File counts down, but staffing remains an issue for Dawson Creek RCMP

Dawson Creek Mounties are dealing with fewer files than last year, but staff turnover continues to impact workload

Dawson Creek RCMP members are dealing with fewer files than last year, but are being kept busy by staff shortages and two complicated cases.

Overall, the detachment is receiving fewer calls for service than in 2015—a year that saw elevated file counts due to an uptick in crime following the economic downturn.

Sgt. Mike Richard updated Dawson Creek city council on the state of the local detachment at a meeting Nov. 21.  

Through October 2015, the detachment dealt with 8,363 files. During the same period this year, the file count dropped to 7,119, a decline of around 15 per cent.

Still, file counts have yet to return to levels seen before the last boom in oilpatch activity. The first ten months of 2013, before the latest boom, recorded just 6,889 files.

While file counts give some indication of the detachment’s workload, they don’t tell the full story.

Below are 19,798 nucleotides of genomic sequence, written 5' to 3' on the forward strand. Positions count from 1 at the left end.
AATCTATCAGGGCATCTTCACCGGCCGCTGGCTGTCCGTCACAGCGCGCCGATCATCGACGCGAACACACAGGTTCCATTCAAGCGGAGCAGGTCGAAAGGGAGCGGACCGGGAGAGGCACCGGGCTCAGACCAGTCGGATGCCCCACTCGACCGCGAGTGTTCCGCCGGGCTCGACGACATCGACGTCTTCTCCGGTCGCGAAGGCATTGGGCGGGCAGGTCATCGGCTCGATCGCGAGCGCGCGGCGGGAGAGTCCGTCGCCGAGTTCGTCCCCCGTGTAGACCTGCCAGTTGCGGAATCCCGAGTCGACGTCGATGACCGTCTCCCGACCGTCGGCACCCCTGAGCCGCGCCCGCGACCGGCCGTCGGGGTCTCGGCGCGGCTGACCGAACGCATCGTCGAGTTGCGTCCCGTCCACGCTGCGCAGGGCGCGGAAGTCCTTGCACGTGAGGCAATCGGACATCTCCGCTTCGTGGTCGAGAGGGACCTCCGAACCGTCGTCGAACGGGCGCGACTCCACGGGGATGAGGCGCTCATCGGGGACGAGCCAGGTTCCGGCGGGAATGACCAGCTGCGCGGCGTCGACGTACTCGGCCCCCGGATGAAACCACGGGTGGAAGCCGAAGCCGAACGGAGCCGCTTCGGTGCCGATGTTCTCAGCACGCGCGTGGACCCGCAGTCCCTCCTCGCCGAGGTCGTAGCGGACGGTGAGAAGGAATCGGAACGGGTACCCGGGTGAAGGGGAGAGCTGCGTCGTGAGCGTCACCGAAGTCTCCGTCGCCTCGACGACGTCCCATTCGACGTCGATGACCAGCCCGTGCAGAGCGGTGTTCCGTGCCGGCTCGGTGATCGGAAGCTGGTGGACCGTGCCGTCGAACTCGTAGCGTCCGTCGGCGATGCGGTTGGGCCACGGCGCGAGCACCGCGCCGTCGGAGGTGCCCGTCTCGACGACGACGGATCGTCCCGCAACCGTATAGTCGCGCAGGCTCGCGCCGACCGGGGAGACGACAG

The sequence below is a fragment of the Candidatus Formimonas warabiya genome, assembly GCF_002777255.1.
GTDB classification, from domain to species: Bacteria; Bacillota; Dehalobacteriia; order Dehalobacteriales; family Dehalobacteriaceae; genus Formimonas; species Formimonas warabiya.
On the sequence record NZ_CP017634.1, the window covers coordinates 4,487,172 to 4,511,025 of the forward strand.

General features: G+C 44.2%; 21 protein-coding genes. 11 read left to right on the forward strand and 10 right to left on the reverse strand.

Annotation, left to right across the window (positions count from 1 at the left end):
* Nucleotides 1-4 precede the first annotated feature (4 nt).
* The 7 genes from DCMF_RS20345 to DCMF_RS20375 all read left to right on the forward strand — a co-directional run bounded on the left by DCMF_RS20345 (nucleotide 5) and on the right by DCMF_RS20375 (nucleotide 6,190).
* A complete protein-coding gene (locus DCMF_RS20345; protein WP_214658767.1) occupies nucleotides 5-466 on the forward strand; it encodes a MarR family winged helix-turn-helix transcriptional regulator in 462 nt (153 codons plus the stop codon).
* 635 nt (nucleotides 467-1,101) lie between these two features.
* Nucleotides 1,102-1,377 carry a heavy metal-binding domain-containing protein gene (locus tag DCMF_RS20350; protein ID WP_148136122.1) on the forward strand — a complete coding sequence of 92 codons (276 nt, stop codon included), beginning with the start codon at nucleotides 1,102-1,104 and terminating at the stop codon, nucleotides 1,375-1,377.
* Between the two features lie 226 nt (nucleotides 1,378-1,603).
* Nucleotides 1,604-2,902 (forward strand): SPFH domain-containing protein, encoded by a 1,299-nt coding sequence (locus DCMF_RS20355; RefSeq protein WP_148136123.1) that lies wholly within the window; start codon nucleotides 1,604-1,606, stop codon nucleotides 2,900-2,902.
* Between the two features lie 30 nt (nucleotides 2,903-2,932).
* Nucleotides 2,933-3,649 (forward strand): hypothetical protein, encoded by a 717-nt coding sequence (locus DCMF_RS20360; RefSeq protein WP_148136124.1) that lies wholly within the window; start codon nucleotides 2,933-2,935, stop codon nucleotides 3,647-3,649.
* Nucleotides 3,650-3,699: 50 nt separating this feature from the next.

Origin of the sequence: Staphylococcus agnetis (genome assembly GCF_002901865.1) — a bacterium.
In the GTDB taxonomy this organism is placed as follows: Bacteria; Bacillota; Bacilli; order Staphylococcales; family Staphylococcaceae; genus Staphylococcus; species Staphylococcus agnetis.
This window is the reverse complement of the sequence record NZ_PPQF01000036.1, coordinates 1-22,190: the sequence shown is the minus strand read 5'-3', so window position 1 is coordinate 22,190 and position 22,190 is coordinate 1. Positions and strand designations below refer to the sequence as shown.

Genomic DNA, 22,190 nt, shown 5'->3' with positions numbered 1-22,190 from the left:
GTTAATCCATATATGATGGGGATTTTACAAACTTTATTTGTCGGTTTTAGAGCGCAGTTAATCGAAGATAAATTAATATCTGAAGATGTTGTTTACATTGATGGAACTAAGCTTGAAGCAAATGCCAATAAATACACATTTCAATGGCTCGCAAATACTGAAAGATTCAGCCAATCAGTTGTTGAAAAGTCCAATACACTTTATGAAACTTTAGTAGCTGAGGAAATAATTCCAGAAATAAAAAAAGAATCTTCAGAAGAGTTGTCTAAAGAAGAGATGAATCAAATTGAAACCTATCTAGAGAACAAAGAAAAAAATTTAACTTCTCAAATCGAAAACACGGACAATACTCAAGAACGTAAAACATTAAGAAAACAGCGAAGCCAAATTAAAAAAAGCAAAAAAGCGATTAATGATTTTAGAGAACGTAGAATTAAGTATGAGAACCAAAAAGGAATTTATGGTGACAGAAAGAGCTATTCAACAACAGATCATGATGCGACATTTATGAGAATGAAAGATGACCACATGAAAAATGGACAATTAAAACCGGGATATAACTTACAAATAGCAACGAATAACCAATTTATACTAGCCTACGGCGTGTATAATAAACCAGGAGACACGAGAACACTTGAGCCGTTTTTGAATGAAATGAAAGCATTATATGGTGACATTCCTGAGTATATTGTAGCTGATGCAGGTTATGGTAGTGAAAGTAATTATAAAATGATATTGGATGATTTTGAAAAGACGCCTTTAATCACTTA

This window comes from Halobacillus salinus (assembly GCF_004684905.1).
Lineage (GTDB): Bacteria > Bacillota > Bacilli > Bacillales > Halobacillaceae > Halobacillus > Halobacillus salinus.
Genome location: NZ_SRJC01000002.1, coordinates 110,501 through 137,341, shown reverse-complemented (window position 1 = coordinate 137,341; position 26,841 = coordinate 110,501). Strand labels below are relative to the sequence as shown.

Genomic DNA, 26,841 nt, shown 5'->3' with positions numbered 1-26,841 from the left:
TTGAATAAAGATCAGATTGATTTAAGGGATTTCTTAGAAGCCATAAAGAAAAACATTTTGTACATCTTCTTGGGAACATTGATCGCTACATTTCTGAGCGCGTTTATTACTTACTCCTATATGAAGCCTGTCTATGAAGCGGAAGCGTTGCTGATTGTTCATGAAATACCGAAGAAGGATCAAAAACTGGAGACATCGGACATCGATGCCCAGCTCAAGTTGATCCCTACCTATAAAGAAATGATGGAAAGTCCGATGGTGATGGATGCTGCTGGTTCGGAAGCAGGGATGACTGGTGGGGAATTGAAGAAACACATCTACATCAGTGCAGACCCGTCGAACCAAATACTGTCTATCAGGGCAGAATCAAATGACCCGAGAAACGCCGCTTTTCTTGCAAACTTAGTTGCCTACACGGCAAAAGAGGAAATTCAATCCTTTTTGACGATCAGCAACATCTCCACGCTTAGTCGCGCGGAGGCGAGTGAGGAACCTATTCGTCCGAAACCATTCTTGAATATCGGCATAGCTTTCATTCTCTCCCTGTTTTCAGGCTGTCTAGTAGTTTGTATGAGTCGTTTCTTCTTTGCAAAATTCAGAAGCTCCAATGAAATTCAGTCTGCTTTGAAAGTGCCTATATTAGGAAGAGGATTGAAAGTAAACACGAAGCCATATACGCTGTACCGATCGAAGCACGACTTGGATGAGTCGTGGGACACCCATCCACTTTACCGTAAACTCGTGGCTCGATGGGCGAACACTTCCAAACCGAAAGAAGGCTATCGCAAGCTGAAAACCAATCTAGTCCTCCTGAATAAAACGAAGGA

According to Richard, the detachment is working to fill several staff vacancies, including a vacant sergeant position. With fewer members, it’s likely officers aren’t noticing a significant change in workload compared to last year.  

Chief Administrative Officer Jim Chute added that files aren’t a full measure of how busy RCMP members are.

For example, RCMP list both 911 calls, which might be resolved within a few hours, and years-long homicide investigations as single files.
 

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“There’s files, and there’s files,” he said.

He said the detachment is working on two “extraordinarily complicated” files, including a recent homicide investigation.  

“They by themselves make up for many file counts just due to the nature of the files.”

Two positions at the detachment are currently vacant, while three members are working to sell their homes and are expected to leave in the coming months, Richard told council.

With a full complement of 25 officers, the local RCMP detachment’s staff will soon be down 20 per cent.

Mayor Dale Bumstead said the decline in files is heartening, but added the city would put pressure on senior levels of government to make sure the detachment has a full staff of officers.

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